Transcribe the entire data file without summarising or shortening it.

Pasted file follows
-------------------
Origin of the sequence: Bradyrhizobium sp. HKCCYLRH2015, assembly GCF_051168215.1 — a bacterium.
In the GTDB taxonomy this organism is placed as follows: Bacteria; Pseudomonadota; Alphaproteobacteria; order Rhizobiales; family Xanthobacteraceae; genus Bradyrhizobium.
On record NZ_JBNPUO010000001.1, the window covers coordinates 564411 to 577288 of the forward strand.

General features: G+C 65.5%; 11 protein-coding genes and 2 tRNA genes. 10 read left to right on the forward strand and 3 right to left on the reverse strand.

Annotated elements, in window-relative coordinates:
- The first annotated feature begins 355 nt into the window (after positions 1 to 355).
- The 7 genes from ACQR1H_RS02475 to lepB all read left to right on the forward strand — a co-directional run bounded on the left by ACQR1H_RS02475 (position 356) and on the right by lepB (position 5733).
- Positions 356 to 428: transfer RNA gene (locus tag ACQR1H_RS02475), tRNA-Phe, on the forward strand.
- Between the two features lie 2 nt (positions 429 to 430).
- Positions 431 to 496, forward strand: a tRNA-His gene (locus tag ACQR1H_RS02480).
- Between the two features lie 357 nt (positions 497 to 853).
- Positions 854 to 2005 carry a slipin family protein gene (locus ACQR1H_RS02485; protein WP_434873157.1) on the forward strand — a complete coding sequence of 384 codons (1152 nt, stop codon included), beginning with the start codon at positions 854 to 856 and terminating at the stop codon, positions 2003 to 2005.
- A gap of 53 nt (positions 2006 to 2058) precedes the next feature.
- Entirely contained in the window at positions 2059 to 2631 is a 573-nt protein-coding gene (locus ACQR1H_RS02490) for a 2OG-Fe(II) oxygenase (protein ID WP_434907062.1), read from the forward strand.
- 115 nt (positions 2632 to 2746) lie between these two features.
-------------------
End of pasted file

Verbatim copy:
Origin of the sequence: Bradyrhizobium sp. HKCCYLRH2015, assembly GCF_051168215.1 — a bacterium.
In the GTDB taxonomy this organism is placed as follows: Bacteria; Pseudomonadota; Alphaproteobacteria; order Rhizobiales; family Xanthobacteraceae; genus Bradyrhizobium.
On record NZ_JBNPUO010000001.1, the window covers coordinates 564411 to 577288 of the forward strand.

General features: G+C 65.5%; 11 protein-coding genes and 2 tRNA genes. 10 read left to right on the forward strand and 3 right to left on the reverse strand.

Annotated elements, in window-relative coordinates:
- The first annotated feature begins 355 nt into the window (after positions 1 to 355).
- The 7 genes from ACQR1H_RS02475 to lepB all read left to right on the forward strand — a co-directional run bounded on the left by ACQR1H_RS02475 (position 356) and on the right by lepB (position 5733).
- Positions 356 to 428: transfer RNA gene (locus tag ACQR1H_RS02475), tRNA-Phe, on the forward strand.
- Between the two features lie 2 nt (positions 429 to 430).
- Positions 431 to 496, forward strand: a tRNA-His gene (locus tag ACQR1H_RS02480).
- Between the two features lie 357 nt (positions 497 to 853).
- Positions 854 to 2005 carry a slipin family protein gene (locus ACQR1H_RS02485; protein WP_434873157.1) on the forward strand — a complete coding sequence of 384 codons (1152 nt, stop codon included), beginning with the start codon at positions 854 to 856 and terminating at the stop codon, positions 2003 to 2005.
- A gap of 53 nt (positions 2006 to 2058) precedes the next feature.
- Entirely contained in the window at positions 2059 to 2631 is a 573-nt protein-coding gene (locus ACQR1H_RS02490) for a 2OG-Fe(II) oxygenase (protein ID WP_434907062.1), read from the forward strand.
- 115 nt (positions 2632 to 2746) lie between these two features.